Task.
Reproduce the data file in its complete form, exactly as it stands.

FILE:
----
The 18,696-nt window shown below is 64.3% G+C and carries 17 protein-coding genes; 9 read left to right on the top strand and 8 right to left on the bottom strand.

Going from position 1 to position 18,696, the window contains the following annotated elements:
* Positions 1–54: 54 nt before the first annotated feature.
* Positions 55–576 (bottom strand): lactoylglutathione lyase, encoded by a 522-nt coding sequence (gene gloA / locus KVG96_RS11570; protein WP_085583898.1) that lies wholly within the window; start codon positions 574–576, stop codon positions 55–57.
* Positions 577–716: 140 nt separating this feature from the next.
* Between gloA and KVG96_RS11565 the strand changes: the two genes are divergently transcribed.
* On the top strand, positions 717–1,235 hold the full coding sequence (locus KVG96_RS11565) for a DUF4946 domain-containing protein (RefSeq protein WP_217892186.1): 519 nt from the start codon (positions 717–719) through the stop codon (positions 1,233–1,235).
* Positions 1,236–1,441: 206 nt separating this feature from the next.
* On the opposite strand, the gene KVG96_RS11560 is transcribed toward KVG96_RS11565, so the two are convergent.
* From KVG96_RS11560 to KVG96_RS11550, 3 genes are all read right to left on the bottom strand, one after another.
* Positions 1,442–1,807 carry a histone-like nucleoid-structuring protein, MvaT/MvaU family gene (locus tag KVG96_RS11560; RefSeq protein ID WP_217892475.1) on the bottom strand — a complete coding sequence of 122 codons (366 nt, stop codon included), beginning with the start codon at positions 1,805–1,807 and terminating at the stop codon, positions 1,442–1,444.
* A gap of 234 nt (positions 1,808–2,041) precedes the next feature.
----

The 18,696-nt window shown below is 64.3% G+C and carries 17 protein-coding genes; 9 read left to right on the top strand and 8 right to left on the bottom strand.

Going from position 1 to position 18,696, the window contains the following annotated elements:
* Positions 1–54: 54 nt before the first annotated feature.
* Positions 55–576 (bottom strand): lactoylglutathione lyase, encoded by a 522-nt coding sequence (gene gloA / locus KVG96_RS11570; protein WP_085583898.1) that lies wholly within the window; start codon positions 574–576, stop codon positions 55–57.
* Positions 577–716: 140 nt separating this feature from the next.
* Between gloA and KVG96_RS11565 the strand changes: the two genes are divergently transcribed.
* On the top strand, positions 717–1,235 hold the full coding sequence (locus KVG96_RS11565) for a DUF4946 domain-containing protein (RefSeq protein WP_217892186.1): 519 nt from the start codon (positions 717–719) through the stop codon (positions 1,233–1,235).
* Positions 1,236–1,441: 206 nt separating this feature from the next.
* On the opposite strand, the gene KVG96_RS11560 is transcribed toward KVG96_RS11565, so the two are convergent.
* From KVG96_RS11560 to KVG96_RS11550, 3 genes are all read right to left on the bottom strand, one after another.
* Positions 1,442–1,807 carry a histone-like nucleoid-structuring protein, MvaT/MvaU family gene (locus tag KVG96_RS11560; RefSeq protein ID WP_217892475.1) on the bottom strand — a complete coding sequence of 122 codons (366 nt, stop codon included), beginning with the start codon at positions 1,805–1,807 and terminating at the stop codon, positions 1,442–1,444.
* A gap of 234 nt (positions 1,808–2,041) precedes the next feature.